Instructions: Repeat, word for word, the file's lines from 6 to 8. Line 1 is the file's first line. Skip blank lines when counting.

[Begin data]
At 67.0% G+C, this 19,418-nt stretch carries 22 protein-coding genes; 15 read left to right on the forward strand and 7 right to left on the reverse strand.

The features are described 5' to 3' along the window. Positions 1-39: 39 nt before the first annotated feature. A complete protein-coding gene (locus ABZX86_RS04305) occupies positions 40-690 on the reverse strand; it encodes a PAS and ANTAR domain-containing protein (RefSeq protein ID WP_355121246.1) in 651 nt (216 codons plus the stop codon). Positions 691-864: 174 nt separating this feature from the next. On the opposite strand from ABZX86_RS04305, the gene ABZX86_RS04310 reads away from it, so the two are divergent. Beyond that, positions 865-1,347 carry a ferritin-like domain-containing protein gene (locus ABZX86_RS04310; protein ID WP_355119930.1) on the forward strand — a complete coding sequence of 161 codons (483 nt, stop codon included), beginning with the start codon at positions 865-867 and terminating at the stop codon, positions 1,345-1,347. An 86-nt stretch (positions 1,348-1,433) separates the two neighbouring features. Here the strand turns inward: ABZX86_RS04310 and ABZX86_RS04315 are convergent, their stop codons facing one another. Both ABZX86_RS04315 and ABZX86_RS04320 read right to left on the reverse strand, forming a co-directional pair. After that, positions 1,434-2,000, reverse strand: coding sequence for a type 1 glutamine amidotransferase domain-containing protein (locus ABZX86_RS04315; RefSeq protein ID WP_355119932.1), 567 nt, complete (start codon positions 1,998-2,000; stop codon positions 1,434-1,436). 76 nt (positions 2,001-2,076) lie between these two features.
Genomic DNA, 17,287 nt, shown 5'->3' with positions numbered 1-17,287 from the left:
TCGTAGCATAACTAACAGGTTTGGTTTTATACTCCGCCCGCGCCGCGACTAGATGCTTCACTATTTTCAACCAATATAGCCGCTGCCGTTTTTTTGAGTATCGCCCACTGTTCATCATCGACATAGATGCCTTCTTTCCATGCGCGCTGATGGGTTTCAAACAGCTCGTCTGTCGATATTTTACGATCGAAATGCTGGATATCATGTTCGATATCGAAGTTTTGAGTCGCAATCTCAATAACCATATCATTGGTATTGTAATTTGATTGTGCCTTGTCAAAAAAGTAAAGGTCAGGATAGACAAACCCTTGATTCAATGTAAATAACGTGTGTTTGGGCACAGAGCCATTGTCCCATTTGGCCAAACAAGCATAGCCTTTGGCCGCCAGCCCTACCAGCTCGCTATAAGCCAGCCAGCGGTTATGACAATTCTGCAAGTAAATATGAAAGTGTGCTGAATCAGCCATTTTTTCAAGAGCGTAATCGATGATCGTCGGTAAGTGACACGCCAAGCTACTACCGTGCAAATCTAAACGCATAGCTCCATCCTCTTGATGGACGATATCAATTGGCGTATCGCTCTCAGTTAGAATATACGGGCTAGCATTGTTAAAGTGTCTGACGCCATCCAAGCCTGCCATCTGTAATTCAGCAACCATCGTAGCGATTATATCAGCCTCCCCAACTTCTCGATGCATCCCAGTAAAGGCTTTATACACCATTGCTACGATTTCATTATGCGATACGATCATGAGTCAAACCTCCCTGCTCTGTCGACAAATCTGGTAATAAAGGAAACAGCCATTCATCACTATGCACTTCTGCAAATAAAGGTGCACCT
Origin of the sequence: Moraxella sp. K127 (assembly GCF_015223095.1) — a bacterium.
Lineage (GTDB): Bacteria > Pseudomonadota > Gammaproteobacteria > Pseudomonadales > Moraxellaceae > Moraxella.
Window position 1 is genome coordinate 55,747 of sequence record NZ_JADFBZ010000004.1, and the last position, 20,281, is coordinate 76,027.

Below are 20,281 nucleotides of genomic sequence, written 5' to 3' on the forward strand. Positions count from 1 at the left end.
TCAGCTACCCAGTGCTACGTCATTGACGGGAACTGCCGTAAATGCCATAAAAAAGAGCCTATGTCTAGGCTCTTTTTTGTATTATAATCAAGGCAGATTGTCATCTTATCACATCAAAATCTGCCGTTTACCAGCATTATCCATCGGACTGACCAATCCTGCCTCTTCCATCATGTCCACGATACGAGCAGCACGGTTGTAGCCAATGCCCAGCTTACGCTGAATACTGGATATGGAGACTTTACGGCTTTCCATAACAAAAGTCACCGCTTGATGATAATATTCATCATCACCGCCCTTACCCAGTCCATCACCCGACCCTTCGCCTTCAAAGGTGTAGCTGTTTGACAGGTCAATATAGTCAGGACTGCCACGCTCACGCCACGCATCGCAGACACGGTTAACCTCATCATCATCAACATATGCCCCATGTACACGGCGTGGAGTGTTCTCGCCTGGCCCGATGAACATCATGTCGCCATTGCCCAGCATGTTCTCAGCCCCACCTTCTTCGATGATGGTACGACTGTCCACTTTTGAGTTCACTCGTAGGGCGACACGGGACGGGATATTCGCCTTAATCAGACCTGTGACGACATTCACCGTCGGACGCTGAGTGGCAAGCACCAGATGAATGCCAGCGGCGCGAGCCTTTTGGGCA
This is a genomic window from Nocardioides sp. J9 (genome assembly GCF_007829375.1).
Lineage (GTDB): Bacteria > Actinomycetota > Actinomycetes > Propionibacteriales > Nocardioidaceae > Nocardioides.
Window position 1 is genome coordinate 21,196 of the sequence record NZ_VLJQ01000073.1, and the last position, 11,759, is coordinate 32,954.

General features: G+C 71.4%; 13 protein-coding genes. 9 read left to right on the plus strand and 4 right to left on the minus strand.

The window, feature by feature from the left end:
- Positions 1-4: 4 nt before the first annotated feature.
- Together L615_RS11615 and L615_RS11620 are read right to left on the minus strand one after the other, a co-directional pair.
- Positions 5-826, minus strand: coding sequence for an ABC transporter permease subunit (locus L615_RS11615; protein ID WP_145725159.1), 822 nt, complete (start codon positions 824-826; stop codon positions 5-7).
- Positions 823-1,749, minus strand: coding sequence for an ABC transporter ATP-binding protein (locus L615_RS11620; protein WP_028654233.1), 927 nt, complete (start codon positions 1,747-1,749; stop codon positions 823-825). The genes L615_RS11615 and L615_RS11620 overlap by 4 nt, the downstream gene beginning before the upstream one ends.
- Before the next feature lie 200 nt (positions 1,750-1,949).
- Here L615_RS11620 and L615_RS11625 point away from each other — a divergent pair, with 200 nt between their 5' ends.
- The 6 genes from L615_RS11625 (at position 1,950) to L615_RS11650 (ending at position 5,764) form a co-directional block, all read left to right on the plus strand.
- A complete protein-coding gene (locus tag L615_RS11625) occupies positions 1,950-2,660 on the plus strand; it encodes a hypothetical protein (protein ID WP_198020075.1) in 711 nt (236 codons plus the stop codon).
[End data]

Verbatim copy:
Lineage (GTDB): Bacteria > Pseudomonadota > Gammaproteobacteria > Pseudomonadales > Moraxellaceae > Moraxella.
Window position 1 is genome coordinate 55,747 of sequence record NZ_JADFBZ010000004.1, and the last position, 20,281, is coordinate 76,027.

Below are 20,281 nucleotides of genomic sequence, written 5' to 3' on the forward strand. Positions count from 1 at the left end.